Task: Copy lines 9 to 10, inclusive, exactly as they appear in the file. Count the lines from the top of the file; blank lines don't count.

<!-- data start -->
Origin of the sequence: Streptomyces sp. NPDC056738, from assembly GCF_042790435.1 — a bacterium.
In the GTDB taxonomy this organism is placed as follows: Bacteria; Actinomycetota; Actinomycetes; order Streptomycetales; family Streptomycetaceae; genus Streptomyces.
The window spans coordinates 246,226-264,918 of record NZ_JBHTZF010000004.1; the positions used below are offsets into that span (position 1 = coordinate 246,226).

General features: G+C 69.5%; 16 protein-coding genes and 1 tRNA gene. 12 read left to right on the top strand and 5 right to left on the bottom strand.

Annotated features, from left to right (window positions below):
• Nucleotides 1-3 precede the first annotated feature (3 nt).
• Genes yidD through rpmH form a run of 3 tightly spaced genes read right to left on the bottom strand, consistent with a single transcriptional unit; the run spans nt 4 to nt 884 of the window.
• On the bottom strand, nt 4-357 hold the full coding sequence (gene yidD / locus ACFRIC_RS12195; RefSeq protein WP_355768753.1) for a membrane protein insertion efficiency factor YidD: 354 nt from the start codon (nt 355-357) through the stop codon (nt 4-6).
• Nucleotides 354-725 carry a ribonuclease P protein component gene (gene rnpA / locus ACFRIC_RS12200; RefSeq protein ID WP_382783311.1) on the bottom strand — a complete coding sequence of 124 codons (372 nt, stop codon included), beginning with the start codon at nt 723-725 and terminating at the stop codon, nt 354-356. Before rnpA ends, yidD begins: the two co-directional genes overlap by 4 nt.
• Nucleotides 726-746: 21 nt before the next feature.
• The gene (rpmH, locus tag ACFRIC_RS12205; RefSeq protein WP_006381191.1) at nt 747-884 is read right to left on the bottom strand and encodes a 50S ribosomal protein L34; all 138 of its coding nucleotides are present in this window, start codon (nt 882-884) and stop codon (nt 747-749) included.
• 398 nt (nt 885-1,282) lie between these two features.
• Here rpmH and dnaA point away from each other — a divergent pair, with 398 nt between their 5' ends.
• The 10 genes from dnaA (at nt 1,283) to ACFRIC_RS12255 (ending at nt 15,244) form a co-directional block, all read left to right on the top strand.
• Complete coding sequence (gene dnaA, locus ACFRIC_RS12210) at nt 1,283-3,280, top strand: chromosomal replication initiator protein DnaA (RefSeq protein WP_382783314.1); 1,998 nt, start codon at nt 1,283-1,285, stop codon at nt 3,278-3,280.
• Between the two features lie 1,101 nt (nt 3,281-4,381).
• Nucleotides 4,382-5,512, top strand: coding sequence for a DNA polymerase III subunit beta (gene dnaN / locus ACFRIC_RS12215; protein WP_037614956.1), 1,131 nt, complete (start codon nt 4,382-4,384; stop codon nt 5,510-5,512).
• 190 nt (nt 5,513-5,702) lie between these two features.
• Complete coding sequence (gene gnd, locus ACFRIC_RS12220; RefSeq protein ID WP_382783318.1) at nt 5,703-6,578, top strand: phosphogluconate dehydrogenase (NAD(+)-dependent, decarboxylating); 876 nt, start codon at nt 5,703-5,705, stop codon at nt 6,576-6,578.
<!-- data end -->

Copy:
• Nucleotides 354-725 carry a ribonuclease P protein component gene (gene rnpA / locus ACFRIC_RS12200; RefSeq protein ID WP_382783311.1) on the bottom strand — a complete coding sequence of 124 codons (372 nt, stop codon included), beginning with the start codon at nt 723-725 and terminating at the stop codon, nt 354-356. Before rnpA ends, yidD begins: the two co-directional genes overlap by 4 nt.
• Nucleotides 726-746: 21 nt before the next feature.